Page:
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China’s Inside Story on the Nissan Teana

You’ll never see your Nissan in quite the same way again after this sculpture by Dutch artist Paul Veroude.

Journey In Motion by Paul Veroude

To make the “Journey In Motion” installation, Veroude and his team disassembled a Nissan Teana down to the very last nut and bolt, then painstakingly suspended the thousands of parts by wire from the ceiling. Veroude describes his creations as “exploded cars”, but they reminded me of the plastic kit models I made as a child. Of course, I never tried one with quite this many parts.

The sculpture has been on display since January 12th and is part of Nissan’s Innovation Tour in southern China. It is 5.7m long, 6.6m wide, and 6.1m high. Veroude was careful not to damage any of the parts, as they could – in theory at least –  be reassembled into a working car at any time.

This is what he wrote in the exhibition pamphlet:

“The whole experience has been like a journey for me and my team: like an exploration as we have moved through the car dismantling it, and then by reassembling it, part by part, until every nut and bolt was hanging by its own individual wire, and all still retaining the shape of the original Teana car. I had to make specially engineered cradles to hold many of the parts, but this was absolutely correct, as the car is so beautifully made and crafted, so it was only what the car deserved.”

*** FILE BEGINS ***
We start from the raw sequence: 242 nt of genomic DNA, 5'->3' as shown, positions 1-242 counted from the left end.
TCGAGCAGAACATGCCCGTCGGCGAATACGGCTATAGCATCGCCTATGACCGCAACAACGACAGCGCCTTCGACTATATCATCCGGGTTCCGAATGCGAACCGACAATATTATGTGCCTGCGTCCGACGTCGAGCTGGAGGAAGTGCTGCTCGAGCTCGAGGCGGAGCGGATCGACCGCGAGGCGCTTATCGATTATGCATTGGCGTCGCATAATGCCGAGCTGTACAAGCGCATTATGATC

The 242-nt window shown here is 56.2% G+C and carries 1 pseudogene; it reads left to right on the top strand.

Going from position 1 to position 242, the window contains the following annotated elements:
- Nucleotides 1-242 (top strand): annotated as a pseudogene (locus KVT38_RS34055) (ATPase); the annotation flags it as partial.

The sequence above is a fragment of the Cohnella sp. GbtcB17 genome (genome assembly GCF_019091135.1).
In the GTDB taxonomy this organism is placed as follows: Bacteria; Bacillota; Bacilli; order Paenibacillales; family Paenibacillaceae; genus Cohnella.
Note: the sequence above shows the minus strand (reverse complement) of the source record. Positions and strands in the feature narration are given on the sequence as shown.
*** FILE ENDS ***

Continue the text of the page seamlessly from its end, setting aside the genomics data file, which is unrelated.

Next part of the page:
Ren Yong, Vice President of Dongfeng Nissan, invited Veroude to make the piece, and said a Nissan Teana was chosen because it is one of Nissan’s most popular cars in China.

“We are used to putting parts together to make a car, so now we have invited an artist to take these parts apart and present them in a very creative, impactful way,” he told us. “This embodies what innovation means to us.”

Lastly, kudos to our nimble videographer, Anthony Trotter, who managed to capture the installation without turning it into a gigantic Newton’s cradle.

Tony McNicol
Global Media Center

Cars, Design

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